There is any number of different ways to bet the NCAA tournament. You can back the higher seeds, play a bunch of underdogs, play on or against hot or cold teams. This and at least a dozen other ways you can go against sportsbooks odds and try to win money.
In theory, none are wrong, but each year is different and if you are a basketball bettor this time of year, they don’t call in March Madness because it sounds cool.
However, here is something else to ponder, bet on history examining seeds in the early rounds. (This does not include the First Four). This does not mean to bet them blindly, you should still know the numbers on the teams and the matchup, nonetheless, there are still reasons why certain seeds do better than others. Let’s look into who’s and why’s.
The go-to first matchup is the four 5 vs. 12 games. Since the NCAA Tournament was expanded to four 16-team brackets, the No.5 seed has won outright just over a third of the time. That is at least one winner per year and often enough we see more than that. Here is the reason why.
At least three of the 5-seeds fall to the at slot, as opposed to moving up to it. These clubs did not play as well in the last month of the season and fell out of the Top 16. Virtually every 12-seed is a conference champion from smaller leagues or a bubble team that did enough to close the season and receive the invite. Take lower seed with something to prove against an opponent who two weeks earlier was Top 16 material and that is how upsets happen.
For years the 7 vs. 10 contests were money-makers for the lower seed and still is, it’s just cooled a little. The 10-seed wins outright about 38 percent of the time. From the late 1980’s up to 2000, the lower seed was covering better than 50 percent of these matchups and winning nearly as many. Sportsbooks caught on and spreads that had favorites of 6 to 9 points in the past are more in the 3 to 5 point-range these days. How these teams are seeded has also changed. Previously it was a mix of power conference vs. smaller conference clubs doing battle, now it’s more of the former and the differentials are less.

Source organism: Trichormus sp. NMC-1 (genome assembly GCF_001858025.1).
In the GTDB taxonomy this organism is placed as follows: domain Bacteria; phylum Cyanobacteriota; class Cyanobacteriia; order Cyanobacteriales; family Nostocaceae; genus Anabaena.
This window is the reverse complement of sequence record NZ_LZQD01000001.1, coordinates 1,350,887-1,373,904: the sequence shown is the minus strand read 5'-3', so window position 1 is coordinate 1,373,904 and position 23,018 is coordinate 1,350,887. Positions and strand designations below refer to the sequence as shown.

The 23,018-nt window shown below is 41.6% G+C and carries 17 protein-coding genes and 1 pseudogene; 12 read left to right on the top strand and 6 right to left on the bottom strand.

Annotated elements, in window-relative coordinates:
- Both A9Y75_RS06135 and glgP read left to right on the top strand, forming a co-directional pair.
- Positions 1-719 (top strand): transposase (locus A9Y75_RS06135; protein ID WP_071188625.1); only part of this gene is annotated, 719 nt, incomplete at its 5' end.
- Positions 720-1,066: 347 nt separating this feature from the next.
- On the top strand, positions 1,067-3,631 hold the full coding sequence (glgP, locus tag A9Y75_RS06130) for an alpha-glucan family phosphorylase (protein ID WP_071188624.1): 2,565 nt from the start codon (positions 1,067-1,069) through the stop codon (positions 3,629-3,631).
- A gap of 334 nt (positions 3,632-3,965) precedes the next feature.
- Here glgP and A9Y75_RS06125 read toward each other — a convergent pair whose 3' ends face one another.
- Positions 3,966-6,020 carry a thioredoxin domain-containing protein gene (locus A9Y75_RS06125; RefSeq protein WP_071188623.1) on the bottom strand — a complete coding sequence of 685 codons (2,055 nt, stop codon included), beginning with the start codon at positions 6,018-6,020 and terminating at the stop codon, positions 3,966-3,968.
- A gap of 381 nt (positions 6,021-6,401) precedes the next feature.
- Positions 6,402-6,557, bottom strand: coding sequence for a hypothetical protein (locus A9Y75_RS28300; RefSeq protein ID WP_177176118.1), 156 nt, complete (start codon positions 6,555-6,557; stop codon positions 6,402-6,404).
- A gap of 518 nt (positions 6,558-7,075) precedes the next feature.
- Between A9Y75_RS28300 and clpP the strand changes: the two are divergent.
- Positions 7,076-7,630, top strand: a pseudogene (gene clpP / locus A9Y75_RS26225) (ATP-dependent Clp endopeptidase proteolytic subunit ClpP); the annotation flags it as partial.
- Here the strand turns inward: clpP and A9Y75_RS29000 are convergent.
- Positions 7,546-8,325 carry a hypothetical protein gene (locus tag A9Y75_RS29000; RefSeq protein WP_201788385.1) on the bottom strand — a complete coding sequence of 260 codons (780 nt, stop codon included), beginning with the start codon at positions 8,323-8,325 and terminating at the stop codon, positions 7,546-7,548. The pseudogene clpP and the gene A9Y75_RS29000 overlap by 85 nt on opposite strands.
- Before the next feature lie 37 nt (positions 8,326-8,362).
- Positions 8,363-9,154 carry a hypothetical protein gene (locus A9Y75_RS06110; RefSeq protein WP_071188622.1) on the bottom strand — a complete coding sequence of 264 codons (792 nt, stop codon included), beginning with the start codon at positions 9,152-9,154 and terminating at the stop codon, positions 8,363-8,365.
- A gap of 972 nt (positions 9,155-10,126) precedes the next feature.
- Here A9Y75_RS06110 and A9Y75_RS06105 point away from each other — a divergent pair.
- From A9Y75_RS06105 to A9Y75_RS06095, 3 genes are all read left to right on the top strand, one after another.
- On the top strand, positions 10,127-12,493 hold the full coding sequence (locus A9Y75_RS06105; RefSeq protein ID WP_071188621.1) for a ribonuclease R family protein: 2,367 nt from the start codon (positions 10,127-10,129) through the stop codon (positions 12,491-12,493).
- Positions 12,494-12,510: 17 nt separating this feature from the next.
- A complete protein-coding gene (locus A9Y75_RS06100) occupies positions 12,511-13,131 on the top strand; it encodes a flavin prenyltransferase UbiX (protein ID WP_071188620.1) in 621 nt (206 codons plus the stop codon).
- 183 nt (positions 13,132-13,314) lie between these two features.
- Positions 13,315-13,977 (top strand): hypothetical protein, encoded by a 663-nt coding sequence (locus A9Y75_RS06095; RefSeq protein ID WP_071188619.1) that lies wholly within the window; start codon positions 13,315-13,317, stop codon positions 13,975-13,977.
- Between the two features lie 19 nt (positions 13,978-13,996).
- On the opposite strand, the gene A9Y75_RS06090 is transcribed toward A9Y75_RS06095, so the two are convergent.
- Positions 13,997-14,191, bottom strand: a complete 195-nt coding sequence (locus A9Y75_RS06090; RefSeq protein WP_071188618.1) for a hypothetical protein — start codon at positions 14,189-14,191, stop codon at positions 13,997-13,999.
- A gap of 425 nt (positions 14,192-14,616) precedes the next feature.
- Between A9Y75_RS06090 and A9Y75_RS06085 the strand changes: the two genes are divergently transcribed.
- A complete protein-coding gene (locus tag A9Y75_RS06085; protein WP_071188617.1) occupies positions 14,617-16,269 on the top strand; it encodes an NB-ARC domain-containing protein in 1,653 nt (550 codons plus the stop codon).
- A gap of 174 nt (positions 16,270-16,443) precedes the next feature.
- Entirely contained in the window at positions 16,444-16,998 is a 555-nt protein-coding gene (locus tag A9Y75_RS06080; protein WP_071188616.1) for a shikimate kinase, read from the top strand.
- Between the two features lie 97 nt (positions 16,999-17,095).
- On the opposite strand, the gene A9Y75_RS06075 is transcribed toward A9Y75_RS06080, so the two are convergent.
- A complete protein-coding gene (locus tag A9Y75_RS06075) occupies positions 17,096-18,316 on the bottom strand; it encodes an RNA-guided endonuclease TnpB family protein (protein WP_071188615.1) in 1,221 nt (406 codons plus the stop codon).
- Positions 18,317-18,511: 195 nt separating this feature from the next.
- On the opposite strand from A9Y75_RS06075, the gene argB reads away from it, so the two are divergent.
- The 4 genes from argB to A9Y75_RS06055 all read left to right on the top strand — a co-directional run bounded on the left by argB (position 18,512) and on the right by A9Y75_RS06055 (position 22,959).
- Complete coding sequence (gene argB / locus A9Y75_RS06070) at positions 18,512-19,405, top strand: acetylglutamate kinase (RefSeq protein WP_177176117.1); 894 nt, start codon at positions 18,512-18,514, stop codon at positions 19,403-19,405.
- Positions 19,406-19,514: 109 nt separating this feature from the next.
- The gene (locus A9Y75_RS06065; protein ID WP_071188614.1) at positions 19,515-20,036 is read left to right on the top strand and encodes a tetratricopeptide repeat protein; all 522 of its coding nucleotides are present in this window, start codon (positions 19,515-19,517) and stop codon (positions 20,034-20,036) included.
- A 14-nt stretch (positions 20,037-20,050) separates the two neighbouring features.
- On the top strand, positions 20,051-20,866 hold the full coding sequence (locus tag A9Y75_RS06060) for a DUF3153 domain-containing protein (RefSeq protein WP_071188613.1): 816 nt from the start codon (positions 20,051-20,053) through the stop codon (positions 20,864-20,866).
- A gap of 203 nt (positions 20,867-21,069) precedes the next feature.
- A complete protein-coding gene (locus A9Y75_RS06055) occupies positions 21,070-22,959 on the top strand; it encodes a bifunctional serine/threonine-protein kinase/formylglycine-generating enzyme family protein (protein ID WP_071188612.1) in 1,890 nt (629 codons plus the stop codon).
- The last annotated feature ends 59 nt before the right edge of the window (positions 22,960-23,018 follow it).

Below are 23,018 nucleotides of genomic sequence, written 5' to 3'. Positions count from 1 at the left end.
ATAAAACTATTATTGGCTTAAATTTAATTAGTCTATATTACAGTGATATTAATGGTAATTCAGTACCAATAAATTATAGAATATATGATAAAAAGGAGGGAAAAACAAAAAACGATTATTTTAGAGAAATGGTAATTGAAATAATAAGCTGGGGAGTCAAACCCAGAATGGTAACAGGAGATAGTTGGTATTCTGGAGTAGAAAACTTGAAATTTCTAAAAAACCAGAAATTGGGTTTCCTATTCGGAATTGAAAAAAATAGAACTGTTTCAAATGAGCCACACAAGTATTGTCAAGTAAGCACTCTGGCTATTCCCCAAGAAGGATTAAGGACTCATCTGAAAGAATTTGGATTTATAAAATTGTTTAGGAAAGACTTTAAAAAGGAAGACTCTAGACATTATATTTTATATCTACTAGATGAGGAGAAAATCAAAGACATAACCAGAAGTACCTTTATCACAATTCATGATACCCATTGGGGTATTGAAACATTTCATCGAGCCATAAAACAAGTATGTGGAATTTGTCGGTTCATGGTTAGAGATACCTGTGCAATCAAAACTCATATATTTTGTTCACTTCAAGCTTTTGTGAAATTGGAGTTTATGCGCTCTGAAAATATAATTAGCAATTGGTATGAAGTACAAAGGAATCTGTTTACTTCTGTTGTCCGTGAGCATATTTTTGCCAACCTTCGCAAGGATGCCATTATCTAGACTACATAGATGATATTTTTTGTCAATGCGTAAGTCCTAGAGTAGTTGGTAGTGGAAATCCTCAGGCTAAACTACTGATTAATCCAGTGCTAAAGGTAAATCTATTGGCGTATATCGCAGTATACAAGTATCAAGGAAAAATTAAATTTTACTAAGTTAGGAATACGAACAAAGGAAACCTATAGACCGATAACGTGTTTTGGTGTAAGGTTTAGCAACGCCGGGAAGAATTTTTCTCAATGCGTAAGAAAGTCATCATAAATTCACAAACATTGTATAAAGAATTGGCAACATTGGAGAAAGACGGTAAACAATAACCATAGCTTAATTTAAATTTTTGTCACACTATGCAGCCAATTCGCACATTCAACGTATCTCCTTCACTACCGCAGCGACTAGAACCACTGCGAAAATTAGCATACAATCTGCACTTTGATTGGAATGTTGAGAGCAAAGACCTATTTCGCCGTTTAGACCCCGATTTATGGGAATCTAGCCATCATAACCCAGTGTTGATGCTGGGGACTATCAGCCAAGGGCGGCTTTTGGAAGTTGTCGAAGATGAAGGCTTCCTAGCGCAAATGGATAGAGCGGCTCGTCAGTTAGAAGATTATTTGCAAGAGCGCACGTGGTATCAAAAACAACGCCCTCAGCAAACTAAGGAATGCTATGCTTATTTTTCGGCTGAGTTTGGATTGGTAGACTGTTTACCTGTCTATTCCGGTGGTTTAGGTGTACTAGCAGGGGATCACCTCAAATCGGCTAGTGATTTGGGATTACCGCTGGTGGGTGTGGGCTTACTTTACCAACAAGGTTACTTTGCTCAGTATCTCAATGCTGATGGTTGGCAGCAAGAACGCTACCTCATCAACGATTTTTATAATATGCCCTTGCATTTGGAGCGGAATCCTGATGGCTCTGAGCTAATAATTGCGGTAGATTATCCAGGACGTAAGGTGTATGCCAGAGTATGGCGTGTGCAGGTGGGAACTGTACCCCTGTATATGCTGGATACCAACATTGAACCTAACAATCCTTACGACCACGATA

This has led to the 6 vs. 11 confrontations slowly taking the place of the 7v10 contests where underdogs have a real chance. The 11’s have moved up to 37% chance of winning and it has to do with the matchups. While a six-seed is nominally better than a seven-seed, No. 11’s are either conference champs or teams that did not reach their potential. However, in any “one and down” scenario, they are extremely dangerous.
The discrepancy between a two-seed and three-seed losing is nine percent, the largest differential any of the Top 8 seeds who are likely favored. The difference is two-fold for this occurring. Going into the tournament, there was a reason why each team became a two or a three seed and usually relates how they finished in the last month. A 15-seed is a conference champion, but usually plays in a league without that does not come close to what they will face talent-wise.
However, in 3 vs. 14 matchups, about half of the 14’s in a given year have a specific talent, be it speed, ability to make three’s, an NBA-type guard who is 6’5 or a big forward with an inside/outside game who causes matchup problems. That explains why 14’s have more success than those one spot lower.
In Saturday/Sunday action, the 10 vs. 2 conflicts are far more dangerous for the higher seed than taking on No.7. The 10’s win roughly 44% of the time, which is nearly 30 percent more than the 7’s. As to why it would seem how the players view it. A two-seed see’s an inferior double-digit seed as compared to almost assuredly a power conference foes and they view one as a threat and the beatable.
For the most part, a 10-seed has already won one more game than anticipated and now with a chance to reach the Sweet 16 and become famous for beating a 2-seed and they have laser focus. If the two-seed has not played well for 30+minutes, they might be a little panicky and is now facing an opponent whose mindset has gone from hoping, to “believing” they can win.
Other than that, the higher seeds usually advance and where the upsets occur or with what frequency against the spread are in shorter periods with more randomness involved.